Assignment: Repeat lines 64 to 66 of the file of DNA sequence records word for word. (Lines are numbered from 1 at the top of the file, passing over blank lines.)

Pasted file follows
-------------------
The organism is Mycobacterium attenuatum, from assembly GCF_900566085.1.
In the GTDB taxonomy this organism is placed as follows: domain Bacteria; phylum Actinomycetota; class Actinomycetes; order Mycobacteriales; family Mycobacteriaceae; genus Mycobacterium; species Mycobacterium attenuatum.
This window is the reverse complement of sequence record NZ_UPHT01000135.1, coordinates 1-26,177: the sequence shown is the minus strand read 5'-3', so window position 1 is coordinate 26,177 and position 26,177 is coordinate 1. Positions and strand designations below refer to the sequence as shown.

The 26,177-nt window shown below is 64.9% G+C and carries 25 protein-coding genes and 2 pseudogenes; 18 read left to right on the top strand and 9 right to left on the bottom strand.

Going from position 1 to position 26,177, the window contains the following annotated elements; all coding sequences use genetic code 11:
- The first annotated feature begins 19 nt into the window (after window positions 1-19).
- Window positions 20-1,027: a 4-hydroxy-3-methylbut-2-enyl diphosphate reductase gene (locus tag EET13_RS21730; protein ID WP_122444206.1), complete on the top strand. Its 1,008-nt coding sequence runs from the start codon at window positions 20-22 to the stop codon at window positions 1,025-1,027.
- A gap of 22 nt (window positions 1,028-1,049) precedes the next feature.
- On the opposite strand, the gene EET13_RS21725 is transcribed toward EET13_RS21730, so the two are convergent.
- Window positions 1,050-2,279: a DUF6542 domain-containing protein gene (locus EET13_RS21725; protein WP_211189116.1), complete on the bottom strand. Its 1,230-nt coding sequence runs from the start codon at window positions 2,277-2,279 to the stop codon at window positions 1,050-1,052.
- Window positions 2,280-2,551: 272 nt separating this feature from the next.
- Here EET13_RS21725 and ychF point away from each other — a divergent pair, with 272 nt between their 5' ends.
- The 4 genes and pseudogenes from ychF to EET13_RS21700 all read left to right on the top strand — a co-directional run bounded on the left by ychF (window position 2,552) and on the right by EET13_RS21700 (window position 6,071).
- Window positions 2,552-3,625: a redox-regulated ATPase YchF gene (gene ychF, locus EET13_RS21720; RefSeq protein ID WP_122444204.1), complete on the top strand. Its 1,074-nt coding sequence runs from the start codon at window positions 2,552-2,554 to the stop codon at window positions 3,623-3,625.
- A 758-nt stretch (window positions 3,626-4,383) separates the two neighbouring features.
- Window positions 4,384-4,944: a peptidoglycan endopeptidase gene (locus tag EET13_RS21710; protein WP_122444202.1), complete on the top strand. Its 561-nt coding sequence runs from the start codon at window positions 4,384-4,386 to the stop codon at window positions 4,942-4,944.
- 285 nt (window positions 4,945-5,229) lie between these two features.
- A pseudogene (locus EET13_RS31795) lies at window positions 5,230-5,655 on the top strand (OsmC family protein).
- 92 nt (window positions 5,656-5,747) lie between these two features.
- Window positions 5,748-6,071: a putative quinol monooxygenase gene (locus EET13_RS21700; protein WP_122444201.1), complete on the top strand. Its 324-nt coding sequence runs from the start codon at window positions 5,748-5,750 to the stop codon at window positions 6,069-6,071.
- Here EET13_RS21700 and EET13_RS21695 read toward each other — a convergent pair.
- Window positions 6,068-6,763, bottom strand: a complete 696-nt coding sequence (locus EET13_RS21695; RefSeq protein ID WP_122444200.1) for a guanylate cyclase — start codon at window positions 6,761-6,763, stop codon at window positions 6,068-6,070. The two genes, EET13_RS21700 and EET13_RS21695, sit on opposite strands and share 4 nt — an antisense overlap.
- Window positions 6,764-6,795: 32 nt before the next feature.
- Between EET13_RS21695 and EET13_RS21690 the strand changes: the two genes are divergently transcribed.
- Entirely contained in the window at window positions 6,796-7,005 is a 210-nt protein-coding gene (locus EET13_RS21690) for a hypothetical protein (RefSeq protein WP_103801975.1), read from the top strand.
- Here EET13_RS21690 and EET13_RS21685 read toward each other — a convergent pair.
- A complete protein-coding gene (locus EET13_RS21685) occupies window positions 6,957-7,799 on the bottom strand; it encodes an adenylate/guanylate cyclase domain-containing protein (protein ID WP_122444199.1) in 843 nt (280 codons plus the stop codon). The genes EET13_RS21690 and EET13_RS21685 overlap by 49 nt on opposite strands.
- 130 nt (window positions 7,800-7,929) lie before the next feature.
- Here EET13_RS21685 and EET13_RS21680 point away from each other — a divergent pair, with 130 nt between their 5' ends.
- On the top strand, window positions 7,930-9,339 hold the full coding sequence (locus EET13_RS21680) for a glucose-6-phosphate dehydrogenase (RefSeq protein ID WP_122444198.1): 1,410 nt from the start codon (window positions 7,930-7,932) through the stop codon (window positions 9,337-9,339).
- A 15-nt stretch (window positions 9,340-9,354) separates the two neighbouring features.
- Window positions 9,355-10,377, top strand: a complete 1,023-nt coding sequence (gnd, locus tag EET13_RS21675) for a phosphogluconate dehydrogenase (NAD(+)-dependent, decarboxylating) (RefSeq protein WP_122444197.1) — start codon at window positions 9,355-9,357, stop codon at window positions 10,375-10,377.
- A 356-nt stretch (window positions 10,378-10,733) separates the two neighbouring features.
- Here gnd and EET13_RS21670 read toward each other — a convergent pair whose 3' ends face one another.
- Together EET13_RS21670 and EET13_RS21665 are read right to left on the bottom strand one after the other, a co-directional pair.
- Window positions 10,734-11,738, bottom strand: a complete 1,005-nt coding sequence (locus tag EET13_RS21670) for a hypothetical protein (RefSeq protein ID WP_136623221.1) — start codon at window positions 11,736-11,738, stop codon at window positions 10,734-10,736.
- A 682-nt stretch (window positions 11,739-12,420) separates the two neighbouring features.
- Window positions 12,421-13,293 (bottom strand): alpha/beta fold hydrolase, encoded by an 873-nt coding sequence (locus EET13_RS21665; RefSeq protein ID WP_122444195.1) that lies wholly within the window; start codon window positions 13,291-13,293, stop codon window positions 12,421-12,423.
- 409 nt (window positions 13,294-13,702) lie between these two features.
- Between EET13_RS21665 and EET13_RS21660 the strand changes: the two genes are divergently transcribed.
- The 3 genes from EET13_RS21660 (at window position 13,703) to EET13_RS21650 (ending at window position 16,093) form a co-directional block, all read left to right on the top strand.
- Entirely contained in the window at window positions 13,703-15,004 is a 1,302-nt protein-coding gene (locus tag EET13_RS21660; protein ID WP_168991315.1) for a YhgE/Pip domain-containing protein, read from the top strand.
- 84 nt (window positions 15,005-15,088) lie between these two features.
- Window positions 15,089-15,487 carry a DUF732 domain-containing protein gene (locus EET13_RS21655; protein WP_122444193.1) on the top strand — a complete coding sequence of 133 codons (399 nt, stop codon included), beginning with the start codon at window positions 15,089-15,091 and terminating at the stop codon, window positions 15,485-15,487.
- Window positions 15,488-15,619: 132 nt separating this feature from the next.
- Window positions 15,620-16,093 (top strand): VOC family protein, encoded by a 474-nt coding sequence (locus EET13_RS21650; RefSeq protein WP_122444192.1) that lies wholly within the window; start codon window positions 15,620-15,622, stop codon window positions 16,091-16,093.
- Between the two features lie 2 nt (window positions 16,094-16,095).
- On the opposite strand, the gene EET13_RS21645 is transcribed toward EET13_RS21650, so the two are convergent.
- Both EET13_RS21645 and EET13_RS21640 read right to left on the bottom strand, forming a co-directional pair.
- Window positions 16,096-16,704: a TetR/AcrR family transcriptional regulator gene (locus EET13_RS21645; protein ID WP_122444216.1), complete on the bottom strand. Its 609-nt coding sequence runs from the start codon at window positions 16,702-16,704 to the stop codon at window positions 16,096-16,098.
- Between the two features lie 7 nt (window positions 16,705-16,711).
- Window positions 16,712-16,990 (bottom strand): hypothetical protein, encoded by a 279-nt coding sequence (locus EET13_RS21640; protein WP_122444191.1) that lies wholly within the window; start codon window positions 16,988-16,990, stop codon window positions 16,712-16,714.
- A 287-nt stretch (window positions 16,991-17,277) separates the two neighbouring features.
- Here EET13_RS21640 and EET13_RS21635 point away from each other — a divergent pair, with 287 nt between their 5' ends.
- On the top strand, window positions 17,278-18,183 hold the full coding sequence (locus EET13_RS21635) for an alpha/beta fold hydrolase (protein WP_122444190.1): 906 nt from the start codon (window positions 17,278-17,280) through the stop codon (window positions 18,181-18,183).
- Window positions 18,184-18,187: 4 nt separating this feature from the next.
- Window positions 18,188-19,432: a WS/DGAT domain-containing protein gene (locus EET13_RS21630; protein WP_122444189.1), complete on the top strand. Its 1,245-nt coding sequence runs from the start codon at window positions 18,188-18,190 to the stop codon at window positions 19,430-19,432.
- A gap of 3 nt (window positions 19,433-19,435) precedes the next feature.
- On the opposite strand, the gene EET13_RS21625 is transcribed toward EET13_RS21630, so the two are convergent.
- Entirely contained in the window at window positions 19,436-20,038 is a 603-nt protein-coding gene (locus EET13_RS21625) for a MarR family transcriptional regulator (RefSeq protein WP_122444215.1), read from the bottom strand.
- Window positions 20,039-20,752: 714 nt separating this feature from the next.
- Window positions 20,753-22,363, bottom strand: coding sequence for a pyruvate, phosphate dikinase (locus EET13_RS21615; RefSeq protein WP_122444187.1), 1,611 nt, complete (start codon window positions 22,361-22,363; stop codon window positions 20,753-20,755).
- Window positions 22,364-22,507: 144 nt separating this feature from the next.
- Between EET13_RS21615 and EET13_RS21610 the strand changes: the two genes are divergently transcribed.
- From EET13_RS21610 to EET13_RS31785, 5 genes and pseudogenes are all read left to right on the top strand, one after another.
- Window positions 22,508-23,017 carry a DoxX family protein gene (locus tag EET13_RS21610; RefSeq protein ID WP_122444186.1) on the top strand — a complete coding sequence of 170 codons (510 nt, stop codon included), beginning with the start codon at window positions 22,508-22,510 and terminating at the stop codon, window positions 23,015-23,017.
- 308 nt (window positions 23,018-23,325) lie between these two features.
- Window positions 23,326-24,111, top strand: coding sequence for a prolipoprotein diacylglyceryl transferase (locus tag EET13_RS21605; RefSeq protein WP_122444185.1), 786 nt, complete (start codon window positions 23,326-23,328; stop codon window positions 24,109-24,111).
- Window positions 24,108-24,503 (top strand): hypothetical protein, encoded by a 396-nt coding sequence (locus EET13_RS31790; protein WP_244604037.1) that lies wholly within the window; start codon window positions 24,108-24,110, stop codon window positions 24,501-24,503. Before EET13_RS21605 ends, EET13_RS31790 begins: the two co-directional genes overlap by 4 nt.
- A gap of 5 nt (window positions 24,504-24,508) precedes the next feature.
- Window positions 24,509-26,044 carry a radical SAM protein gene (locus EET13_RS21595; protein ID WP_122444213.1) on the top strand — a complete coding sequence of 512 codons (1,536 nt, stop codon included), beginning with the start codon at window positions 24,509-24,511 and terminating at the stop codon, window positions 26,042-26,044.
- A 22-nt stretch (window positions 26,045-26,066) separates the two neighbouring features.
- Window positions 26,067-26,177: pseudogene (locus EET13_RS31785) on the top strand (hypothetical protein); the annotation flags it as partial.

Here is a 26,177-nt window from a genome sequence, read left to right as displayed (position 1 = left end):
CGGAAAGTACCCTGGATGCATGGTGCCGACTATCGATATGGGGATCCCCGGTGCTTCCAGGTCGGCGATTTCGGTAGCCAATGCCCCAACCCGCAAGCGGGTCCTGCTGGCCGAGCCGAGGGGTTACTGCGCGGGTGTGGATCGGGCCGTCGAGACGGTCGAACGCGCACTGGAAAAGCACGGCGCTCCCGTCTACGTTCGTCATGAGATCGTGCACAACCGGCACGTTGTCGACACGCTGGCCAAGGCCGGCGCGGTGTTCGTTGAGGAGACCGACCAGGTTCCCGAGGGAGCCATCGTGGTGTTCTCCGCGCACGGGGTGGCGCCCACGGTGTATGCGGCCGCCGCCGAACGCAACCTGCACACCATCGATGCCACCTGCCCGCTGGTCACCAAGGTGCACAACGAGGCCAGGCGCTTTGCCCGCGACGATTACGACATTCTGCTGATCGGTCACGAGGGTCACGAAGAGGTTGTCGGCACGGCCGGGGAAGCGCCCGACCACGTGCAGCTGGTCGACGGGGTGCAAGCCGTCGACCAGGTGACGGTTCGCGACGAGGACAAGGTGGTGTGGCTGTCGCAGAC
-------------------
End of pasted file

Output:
- Between EET13_RS21615 and EET13_RS21610 the strand changes: the two genes are divergently transcribed.
- From EET13_RS21610 to EET13_RS31785, 5 genes and pseudogenes are all read left to right on the top strand, one after another.
- Window positions 22,508-23,017 carry a DoxX family protein gene (locus tag EET13_RS21610; RefSeq protein ID WP_122444186.1) on the top strand — a complete coding sequence of 170 codons (510 nt, stop codon included), beginning with the start codon at window positions 22,508-22,510 and terminating at the stop codon, window positions 23,015-23,017.